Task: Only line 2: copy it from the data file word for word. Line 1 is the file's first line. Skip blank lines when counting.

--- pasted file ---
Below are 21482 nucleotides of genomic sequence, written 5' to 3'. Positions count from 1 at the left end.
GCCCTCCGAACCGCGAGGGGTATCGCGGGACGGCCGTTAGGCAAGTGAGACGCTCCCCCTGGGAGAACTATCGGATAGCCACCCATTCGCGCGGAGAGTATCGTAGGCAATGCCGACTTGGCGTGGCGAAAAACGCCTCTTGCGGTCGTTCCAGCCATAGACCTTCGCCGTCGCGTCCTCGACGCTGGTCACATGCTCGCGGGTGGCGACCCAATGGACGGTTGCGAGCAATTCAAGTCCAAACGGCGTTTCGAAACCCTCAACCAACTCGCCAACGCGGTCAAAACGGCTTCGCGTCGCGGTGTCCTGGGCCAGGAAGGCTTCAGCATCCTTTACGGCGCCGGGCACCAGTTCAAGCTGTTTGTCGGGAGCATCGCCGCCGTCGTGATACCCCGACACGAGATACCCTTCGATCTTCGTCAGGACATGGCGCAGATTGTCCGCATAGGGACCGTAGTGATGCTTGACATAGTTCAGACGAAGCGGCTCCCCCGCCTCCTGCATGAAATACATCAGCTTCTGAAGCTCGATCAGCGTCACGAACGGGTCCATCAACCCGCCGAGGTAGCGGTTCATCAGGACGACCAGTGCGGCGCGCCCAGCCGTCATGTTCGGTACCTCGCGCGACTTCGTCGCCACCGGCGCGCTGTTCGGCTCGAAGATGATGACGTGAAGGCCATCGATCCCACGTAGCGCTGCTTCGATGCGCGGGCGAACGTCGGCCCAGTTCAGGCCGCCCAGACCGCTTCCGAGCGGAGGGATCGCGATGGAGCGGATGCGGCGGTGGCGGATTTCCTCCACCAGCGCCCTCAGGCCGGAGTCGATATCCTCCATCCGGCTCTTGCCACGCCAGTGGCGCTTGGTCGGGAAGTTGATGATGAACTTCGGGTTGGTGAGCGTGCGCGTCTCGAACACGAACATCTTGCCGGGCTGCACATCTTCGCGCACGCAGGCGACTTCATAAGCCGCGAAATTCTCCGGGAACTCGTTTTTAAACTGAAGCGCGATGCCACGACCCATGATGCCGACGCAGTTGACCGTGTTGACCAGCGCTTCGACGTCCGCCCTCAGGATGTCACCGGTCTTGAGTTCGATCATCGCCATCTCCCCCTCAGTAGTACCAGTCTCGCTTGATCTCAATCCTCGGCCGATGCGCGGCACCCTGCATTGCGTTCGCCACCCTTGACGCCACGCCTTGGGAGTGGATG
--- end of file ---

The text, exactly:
GCCCTCCGAACCGCGAGGGGTATCGCGGGACGGCCGTTAGGCAAGTGAGACGCTCCCCCTGGGAGAACTATCGGATAGCCACCCATTCGCGCGGAGAGTATCGTAGGCAATGCCGACTTGGCGTGGCGAAAAACGCCTCTTGCGGTCGTTCCAGCCATAGACCTTCGCCGTCGCGTCCTCGACGCTGGTCACATGCTCGCGGGTGGCGACCCAATGGACGGTTGCGAGCAATTCAAGTCCAAACGGCGTTTCGAAACCCTCAACCAACTCGCCAACGCGGTCAAAACGGCTTCGCGTCGCGGTGTCCTGGGCCAGGAAGGCTTCAGCATCCTTTACGGCGCCGGGCACCAGTTCAAGCTGTTTGTCGGGAGCATCGCCGCCGTCGTGATACCCCGACACGAGATACCCTTCGATCTTCGTCAGGACATGGCGCAGATTGTCCGCATAGGGACCGTAGTGATGCTTGACATAGTTCAGACGAAGCGGCTCCCCCGCCTCCTGCATGAAATACATCAGCTTCTGAAGCTCGATCAGCGTCACGAACGGGTCCATCAACCCGCCGAGGTAGCGGTTCATCAGGACGACCAGTGCGGCGCGCCCAGCCGTCATGTTCGGTACCTCGCGCGACTTCGTCGCCACCGGCGCGCTGTTCGGCTCGAAGATGATGACGTGAAGGCCATCGATCCCACGTAGCGCTGCTTCGATGCGCGGGCGAACGTCGGCCCAGTTCAGGCCGCCCAGACCGCTTCCGAGCGGAGGGATCGCGATGGAGCGGATGCGGCGGTGGCGGATTTCCTCCACCAGCGCCCTCAGGCCGGAGTCGATATCCTCCATCCGGCTCTTGCCACGCCAGTGGCGCTTGGTCGGGAAGTTGATGATGAACTTCGGGTTGGTGAGCGTGCGCGTCTCGAACACGAACATCTTGCCGGGCTGCACATCTTCGCGCACGCAGGCGACTTCATAAGCCGCGAAATTCTCCGGGAACTCGTTTTTAAACTGAAGCGCGATGCCACGACCCATGATGCCGACGCAGTTGACCGTGTTGACCAGCGCTTCGACGTCCGCCCTCAGGATGTCACCGGTCTTGAGTTCGATCATCGCCATCTCCCCCTCAGTAGTACCAGTCTCGCTTGATCTCAATCCTCGGCCGATGCGCGGCACCCTGCATTGCGTTCGCCACCCTTGACGCCACGCCTTGGGAGTGGATG